This talk by two experts will provide us a clearer understanding about a topic that mainstream media and even economists have refused to talk about. They attempt to unravel the complex principles of Energetics to explain why the current rates of growth based on fossil fuels cannot be sustained any longer. They will point out the signs of economic collapse that awaits us in the not-too-distant future. A historical exploration of how we got into the current mess, will be presented. Some alternative paths to avert this disaster will also be discussed. The presentations will be followed by an open discussion.

For more information, contact:
George Varghese +91.9481278348
Dr Giridhar +91.9448115363
Vinish Gupta +91.8762071817

Video: The Third Curve interviews by Mansoor Khan

Peak Oil India member Mansoor Khan has been doing a series of short video interviews with experts in various fields from ecology to energy to economics. The interviews take off from the themes covered in his book, The Third Curve: The End of Growth. As We Know It!. Some of the prominent names interviewed so far are Vandana Shiva, Ashish Kothari and Sunita Narain (featured in the video above), apart from POI members Sagar Dhara, Nagraj Adve and Mihir Mathur. Mansoor’s YouTube channel also has a short video which neatly summarises the book’s contents.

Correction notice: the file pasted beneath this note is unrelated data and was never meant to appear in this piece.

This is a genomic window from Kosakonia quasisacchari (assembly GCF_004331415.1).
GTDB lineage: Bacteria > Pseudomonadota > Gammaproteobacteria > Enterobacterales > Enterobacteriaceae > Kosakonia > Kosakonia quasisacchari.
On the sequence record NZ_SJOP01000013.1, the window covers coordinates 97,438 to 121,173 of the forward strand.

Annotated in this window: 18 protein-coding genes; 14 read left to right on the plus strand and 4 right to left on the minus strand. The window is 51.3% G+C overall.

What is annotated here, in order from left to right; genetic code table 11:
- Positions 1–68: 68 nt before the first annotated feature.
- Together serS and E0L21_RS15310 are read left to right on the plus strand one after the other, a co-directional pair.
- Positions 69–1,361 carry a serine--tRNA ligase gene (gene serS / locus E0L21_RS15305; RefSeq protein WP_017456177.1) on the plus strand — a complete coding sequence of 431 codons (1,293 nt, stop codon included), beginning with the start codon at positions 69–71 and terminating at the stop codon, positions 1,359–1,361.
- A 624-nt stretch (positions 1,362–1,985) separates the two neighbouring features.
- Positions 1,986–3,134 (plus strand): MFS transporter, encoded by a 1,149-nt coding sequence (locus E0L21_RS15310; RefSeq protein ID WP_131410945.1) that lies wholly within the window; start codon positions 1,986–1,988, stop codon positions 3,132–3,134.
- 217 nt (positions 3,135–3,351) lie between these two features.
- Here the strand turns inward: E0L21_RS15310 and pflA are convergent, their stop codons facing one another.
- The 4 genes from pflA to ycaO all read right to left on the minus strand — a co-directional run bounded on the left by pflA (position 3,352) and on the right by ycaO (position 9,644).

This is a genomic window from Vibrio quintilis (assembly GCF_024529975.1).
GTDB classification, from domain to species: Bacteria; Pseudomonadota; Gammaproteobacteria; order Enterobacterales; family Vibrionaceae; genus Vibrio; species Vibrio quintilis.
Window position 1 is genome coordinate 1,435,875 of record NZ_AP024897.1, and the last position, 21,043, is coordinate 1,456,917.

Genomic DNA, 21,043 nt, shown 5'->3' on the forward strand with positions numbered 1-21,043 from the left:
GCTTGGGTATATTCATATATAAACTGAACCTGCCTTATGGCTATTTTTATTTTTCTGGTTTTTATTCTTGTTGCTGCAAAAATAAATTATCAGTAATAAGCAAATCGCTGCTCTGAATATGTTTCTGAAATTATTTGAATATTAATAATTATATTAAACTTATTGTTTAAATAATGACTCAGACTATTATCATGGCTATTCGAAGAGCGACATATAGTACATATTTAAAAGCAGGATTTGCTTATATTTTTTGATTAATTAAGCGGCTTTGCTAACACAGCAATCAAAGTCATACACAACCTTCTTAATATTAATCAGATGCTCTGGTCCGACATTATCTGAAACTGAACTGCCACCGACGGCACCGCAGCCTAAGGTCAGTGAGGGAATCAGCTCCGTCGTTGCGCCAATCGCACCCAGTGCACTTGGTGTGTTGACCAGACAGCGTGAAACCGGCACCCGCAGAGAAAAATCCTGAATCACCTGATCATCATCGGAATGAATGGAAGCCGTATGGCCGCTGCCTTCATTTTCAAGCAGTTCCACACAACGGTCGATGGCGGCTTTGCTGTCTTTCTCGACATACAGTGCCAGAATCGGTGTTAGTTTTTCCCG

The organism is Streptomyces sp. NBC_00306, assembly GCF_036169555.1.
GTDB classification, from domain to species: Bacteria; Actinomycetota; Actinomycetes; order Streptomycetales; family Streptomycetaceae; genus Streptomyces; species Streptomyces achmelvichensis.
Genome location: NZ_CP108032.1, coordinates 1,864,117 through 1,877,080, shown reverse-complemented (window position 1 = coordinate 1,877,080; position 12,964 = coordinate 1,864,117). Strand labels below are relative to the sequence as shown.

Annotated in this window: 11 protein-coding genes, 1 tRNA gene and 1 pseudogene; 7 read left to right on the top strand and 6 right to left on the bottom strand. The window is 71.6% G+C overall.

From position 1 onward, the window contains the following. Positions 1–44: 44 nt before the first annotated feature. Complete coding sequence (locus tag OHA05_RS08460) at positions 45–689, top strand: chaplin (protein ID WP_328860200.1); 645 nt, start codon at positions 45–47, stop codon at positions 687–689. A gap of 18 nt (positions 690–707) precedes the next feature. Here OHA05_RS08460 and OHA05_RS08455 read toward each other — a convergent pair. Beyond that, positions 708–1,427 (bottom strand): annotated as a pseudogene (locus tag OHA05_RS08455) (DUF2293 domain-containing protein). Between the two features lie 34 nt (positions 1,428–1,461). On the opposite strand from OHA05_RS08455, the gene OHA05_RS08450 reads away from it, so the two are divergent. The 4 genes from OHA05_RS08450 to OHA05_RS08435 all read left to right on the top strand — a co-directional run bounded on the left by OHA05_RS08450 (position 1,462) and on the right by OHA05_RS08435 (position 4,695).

Visit The Third Curve YouTube channel 

Symposium: Growth, green growth or degrowth?

Growth, green growth or degrowth?
New critical directions for India’s sustainability

Date: September 12 & 13 (Friday and Saturday)
Venue: Magnolia room, Habitat World, India Habitat Centre, Lodhi Road, New Delhi
Organizers: Rajeswari S. Raina, CSIR-NISTADS, & Julien-François Gerber, TERI University
Sponsors: Ford Foundation, ICSSR, and Indian Society for Ecological Economics

The symposium will be articulated around three broad questions:

1. Does the Indian economy need to “grow” further? Is “growth” per se a meaningful parameter? What are the other parameters (differentiated by space, class, demographic or cultural features) that can be used meaningfully in India? PANELISTS: Jean Drèze (on what should grow/degrow in the Indian economy), Vandana Shiva (on a critique of capitalist growth and on alternatives), Ajay Dandekar (on an historical overview of conventional growth in India).

2. What should be understood by “green growth”? Is it an oxymoron? How can we go beyond the current single focus on “modern green technologies” as the way to reach sustainability? Why do economists (even enlightened ones like Nick Stern) always turn to technologies instead of talking about norms, values or politics that would enable sustainability? PANELISTS: Kanchan Chopra (on green growth), Mansoor Khan (on the biophysical limits to growth), Rohan D’Souza (on the history and ambiguities of “green growth” in India, e.g. through renewable energy mega-projects).